Speed and velocity are fundamental concepts in physics that describe the motion of an object. While they are related, they have distinct meanings and implications. Here are the key differences between speed and velocity:

### Definition

- **Speed**:

- A scalar quantity that refers to how fast an object is moving.

- It is the rate at which an object covers distance.

- Speed is given by the formula: \( \text{Speed} = \frac{\text{Distance}}{\text{Time}} \)

- **Velocity**:

- A vector quantity that refers to the rate at which an object changes its position.

- It includes both the speed and direction of the object's motion.

- Velocity is given by the formula: \( \text{Velocity} = \frac{\text{Displacement}}{\text{Time}} \)

### Nature

- **Speed**:

- Scalar quantity: Only has magnitude (how fast).

- Does not include direction.

- Example: 50 km/h.

- **Velocity**:

- Vector quantity: Has both magnitude and direction.

- Includes the direction of motion.

- Example: 50 km/h east.

### Calculation

- **Speed**:

- Calculated as the total distance traveled divided by the total time taken.

- Speed = \( \frac{\text{Total Distance}}{\text{Total Time}} \)

- Example: If a car travels 100 km in 2 hours, its speed is 50 km/h.

- **Velocity**:

- Calculated as the total displacement divided by the total time taken.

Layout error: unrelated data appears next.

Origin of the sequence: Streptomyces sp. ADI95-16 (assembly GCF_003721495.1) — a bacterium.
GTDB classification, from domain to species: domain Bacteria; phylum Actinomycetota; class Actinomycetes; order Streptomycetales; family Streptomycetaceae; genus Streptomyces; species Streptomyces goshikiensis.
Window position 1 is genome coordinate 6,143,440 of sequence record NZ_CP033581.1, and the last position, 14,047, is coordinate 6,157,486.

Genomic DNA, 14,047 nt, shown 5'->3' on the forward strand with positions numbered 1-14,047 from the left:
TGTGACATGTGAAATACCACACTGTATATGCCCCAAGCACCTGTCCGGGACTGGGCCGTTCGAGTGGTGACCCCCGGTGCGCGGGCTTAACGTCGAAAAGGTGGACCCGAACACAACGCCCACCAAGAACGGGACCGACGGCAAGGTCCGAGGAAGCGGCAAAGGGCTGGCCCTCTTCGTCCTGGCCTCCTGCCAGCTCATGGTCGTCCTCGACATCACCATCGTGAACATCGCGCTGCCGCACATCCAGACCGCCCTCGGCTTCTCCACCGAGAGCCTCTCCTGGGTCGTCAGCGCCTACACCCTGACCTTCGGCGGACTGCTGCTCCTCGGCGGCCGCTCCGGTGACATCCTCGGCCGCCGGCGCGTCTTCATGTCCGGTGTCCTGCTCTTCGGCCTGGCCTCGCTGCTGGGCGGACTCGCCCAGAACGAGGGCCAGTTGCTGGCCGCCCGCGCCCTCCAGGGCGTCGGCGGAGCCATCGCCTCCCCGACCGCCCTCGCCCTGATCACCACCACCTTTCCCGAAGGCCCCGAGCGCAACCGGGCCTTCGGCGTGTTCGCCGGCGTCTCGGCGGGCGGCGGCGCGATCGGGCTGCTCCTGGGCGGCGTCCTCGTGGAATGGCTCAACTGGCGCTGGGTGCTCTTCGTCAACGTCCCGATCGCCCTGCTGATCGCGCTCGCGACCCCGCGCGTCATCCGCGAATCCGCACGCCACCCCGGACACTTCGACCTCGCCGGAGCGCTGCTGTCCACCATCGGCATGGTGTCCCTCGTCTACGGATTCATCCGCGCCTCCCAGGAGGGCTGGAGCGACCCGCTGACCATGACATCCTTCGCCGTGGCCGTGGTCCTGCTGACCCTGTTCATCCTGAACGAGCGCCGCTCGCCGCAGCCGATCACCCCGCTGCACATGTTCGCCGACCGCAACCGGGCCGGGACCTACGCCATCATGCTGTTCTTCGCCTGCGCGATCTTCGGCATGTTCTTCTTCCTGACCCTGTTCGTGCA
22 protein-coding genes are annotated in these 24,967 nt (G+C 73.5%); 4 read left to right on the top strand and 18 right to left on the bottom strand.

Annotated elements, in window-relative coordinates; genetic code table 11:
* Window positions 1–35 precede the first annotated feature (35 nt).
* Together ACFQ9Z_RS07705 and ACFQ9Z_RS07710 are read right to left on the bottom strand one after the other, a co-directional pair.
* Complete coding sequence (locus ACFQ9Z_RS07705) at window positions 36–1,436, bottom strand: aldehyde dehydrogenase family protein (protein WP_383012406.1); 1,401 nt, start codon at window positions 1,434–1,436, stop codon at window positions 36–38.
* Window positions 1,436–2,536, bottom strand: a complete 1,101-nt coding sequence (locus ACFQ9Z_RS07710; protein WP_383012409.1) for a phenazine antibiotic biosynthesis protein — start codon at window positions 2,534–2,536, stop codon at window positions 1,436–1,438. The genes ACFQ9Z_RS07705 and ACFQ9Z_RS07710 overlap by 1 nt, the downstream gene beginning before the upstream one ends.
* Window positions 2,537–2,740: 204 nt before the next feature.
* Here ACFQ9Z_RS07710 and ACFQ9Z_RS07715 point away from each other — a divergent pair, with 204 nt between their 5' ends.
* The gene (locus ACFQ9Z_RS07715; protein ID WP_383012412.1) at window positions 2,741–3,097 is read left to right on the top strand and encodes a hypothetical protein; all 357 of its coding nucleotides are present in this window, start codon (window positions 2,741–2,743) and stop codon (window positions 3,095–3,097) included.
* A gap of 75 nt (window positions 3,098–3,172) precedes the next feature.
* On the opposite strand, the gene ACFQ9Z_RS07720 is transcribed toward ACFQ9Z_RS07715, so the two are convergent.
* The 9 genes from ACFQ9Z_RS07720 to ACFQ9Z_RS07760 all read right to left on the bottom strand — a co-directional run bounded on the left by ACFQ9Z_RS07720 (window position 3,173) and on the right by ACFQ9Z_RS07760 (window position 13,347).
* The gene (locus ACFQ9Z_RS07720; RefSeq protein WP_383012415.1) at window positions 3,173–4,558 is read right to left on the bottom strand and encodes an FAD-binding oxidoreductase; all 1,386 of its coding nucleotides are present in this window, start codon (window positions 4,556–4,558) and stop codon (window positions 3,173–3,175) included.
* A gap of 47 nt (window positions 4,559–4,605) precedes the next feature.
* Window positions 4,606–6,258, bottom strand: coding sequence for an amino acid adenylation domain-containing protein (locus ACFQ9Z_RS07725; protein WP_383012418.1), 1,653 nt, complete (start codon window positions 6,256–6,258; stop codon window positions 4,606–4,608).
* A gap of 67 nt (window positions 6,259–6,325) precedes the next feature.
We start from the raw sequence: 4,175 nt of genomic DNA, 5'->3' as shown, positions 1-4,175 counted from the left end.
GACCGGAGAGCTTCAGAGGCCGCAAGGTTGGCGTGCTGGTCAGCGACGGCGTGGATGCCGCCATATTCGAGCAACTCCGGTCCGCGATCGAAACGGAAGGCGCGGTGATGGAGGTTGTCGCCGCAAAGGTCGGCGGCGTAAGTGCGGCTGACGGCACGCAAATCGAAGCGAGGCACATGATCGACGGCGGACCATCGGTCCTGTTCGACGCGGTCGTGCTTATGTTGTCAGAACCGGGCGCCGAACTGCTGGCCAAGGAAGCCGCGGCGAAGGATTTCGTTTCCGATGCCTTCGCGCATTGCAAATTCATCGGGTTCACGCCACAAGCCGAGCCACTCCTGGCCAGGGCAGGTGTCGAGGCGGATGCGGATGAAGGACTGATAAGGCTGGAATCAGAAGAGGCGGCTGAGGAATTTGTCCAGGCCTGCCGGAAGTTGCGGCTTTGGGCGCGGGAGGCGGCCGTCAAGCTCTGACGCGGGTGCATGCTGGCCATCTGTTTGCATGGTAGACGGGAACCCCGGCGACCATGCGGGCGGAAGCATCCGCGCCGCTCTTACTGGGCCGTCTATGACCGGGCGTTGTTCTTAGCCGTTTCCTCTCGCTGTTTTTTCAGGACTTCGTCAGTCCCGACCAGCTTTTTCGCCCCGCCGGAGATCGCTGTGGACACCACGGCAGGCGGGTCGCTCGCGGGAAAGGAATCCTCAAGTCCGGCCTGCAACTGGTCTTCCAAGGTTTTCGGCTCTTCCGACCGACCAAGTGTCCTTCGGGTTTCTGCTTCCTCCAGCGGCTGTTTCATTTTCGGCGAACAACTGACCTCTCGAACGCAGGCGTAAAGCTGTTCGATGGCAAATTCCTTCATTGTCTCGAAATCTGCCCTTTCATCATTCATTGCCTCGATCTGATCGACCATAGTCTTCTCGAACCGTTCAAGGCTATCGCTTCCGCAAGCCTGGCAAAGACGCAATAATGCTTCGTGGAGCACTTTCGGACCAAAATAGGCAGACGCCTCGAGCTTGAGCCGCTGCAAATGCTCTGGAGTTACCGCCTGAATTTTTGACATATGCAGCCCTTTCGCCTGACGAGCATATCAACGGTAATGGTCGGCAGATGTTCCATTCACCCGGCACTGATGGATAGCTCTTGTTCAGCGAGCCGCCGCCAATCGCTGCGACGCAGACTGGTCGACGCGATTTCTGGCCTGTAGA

- Displacement is the straight-line distance from the starting point to the endpoint.

- Velocity = \( \frac{\text{Total Displacement}}{\text{Total Time}} \)

- Example: If a car travels 100 km east in 2 hours, its velocity is 50 km/h east.

### Direction

- **Speed**:

- Does not involve direction.

- Only indicates how fast an object is moving.

- **Velocity**:

- Involves direction.

- Indicates how fast and in which direction an object is moving.

### Constancy

- **Speed**:

- Can remain constant even if the object changes direction.

- Example: A car moving in a circular track at a constant speed of 60 km/h.

- **Velocity**:

- Changes if either the speed or the direction changes.

- Example: A car moving in a circular track at a constant speed has a constantly changing velocity due to the change in direction.

### Average and Instantaneous

- **Speed**:

- **Average Speed**: Total distance traveled divided by the total time taken.

- **Instantaneous Speed**: The speed of an object at a specific moment in time.

- **Velocity**:

- **Average Velocity**: Total displacement divided by the total time taken.

- **Instantaneous Velocity**: The velocity of an object at a specific moment in time.

### Examples

- **Speed**:

- If you drive 150 km in 3 hours, your average speed is 50 km/h.

- If a runner completes a 400-meter lap in 1 minute, the speed is 400 meters per minute.

- **Velocity**:

- If you drive 150 km east in 3 hours, your average velocity is 50 km/h east.

- If a plane flies 600 km north in 2 hours, its velocity is 300 km/h north.

### Summary

- **Speed**:

- Scalar quantity: magnitude only.

- Formula: \( \text{Speed} = \frac{\text{Distance}}{\text{Time}} \)

- Example: 60 km/h.

- **Velocity**:

- Vector quantity: magnitude and direction.

- Formula: \( \text{Velocity} = \frac{\text{Displacement}}{\text{Time}} \)

- Example: 60 km/h north.

Understanding these differences is crucial in physics and various real-world applications, such as navigation, engineering, and motion analysis.